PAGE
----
9:37: Levin is most incensed by the retroactive nature of rate increases. Take a consumer whose debt jumps from 15% to 27%. That new rate applies not to new debts, but to all incurred debts.I think we should regulate the credit card industry into next Sunday, but I eagerly await rebuttal from Megan McArdle, who will probably think I just want to keep poor people from having credit.
9:41: Bonnie Rushing has two Bank of America cards. One is associated with AAA. Both cards had an 8% rate. BoA bumped the AAA rate from 8% to 23% because Bonnie's FICO score fell. It didn't matter that her payment history was perfect. Bonnie isn't sure why her FICO score dropped, but she thinks it may be because she opened a store-branded card at Macy's to receive an immediate 10% discount on a purchase, unaware that it would affect her FICO score.
9:43: When Bonnie received the rate-increase notice, she opted-out and closed her account. BoA tried to pressure her to keep the new, higher rate, but after she complained to state and federal authorities, BoA let her close her account. BoA's president will testify today.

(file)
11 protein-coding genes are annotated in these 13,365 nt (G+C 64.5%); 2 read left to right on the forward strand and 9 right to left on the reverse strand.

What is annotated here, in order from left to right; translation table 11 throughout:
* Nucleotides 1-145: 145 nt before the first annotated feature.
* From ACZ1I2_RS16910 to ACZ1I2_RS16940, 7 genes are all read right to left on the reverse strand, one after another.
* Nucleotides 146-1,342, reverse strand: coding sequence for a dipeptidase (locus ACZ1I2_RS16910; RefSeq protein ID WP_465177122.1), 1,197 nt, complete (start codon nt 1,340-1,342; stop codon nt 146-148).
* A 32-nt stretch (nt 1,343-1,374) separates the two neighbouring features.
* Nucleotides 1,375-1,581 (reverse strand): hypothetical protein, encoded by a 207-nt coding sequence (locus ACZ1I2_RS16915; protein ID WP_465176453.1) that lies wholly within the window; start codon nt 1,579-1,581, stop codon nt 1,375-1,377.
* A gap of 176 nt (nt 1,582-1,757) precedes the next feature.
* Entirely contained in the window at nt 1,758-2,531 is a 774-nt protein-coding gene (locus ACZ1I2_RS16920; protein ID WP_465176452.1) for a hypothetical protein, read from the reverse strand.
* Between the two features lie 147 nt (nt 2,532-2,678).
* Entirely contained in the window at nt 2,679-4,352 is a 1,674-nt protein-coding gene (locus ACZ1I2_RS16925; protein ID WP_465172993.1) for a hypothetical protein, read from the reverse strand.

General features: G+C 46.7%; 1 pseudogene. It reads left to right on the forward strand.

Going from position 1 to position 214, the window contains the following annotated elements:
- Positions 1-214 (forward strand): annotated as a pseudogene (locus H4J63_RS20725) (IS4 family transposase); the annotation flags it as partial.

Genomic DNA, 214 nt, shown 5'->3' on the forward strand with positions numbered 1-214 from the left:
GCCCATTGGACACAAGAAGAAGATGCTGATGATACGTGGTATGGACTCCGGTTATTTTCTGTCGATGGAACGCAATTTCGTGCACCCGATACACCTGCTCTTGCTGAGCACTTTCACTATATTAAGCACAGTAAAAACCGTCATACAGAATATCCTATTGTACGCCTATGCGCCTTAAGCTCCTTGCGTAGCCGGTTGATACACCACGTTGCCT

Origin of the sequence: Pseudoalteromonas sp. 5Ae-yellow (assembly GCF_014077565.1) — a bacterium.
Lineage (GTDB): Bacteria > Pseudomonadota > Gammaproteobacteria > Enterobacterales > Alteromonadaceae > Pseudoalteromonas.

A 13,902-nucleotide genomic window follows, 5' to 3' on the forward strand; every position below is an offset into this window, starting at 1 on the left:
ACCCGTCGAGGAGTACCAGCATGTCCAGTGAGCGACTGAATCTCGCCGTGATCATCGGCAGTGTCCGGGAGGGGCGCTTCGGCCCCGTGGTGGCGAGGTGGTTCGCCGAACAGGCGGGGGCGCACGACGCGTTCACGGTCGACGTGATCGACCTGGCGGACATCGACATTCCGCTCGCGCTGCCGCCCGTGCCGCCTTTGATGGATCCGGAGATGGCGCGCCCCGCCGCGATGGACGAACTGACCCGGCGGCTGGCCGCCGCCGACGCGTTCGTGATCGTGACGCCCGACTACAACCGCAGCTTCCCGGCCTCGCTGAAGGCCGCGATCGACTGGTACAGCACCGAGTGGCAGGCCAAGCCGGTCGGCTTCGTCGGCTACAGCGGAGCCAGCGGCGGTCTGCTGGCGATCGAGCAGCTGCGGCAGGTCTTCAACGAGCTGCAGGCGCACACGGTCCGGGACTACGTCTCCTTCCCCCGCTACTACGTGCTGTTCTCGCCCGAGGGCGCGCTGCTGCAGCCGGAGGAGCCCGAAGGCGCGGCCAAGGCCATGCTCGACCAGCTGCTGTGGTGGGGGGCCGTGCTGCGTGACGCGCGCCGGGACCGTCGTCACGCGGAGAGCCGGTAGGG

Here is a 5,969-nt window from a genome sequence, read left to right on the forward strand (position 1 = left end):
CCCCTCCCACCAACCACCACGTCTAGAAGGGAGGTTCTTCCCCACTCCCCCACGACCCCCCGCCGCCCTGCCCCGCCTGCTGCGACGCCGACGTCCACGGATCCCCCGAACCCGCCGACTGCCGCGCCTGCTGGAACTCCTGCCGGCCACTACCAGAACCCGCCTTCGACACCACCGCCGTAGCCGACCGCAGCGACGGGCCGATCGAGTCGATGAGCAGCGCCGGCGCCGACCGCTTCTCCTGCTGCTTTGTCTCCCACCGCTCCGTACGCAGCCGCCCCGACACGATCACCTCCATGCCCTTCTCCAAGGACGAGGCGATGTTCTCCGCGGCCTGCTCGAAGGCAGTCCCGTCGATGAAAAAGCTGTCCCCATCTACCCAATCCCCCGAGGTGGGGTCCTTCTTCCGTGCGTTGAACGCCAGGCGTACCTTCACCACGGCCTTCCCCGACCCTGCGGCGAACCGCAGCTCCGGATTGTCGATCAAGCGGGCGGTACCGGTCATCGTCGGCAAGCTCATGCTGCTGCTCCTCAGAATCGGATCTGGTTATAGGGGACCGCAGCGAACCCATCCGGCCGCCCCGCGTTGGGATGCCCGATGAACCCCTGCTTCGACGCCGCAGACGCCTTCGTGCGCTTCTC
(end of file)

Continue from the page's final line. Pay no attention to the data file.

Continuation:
9:44: Capital One raises rates by looking for accounts that haven't been bumped in three years—but they don't use FICO scores.
9:44: One consumer was hit by three rate increases in three months. Oftentimes the rates doubled or tripled. The consumer was able to reduce her rates by calling and fighting the credit card companies.
9:46: Levin: "If you shop with a credit card, as most consumers do, dangers lurk."
9:46: Most people don't realize that their FICO score drops even if they approach—not exceed, approach—their credit limit.
9:47: The Committee asked who determines a FICO score, who determines when a rate jumps because of a FICO score. The answer: computers.
9:47: Issuers don't know why a FICO score drops. They have four "reason codes," generic statements like: "balance grew too fast compared to credit limit," or "balance on bank cards is too low"...
Tuesday, December 04, 2007
FIXED. Interesting coverage by The Consumerist of a Senate hearing on credit card rates: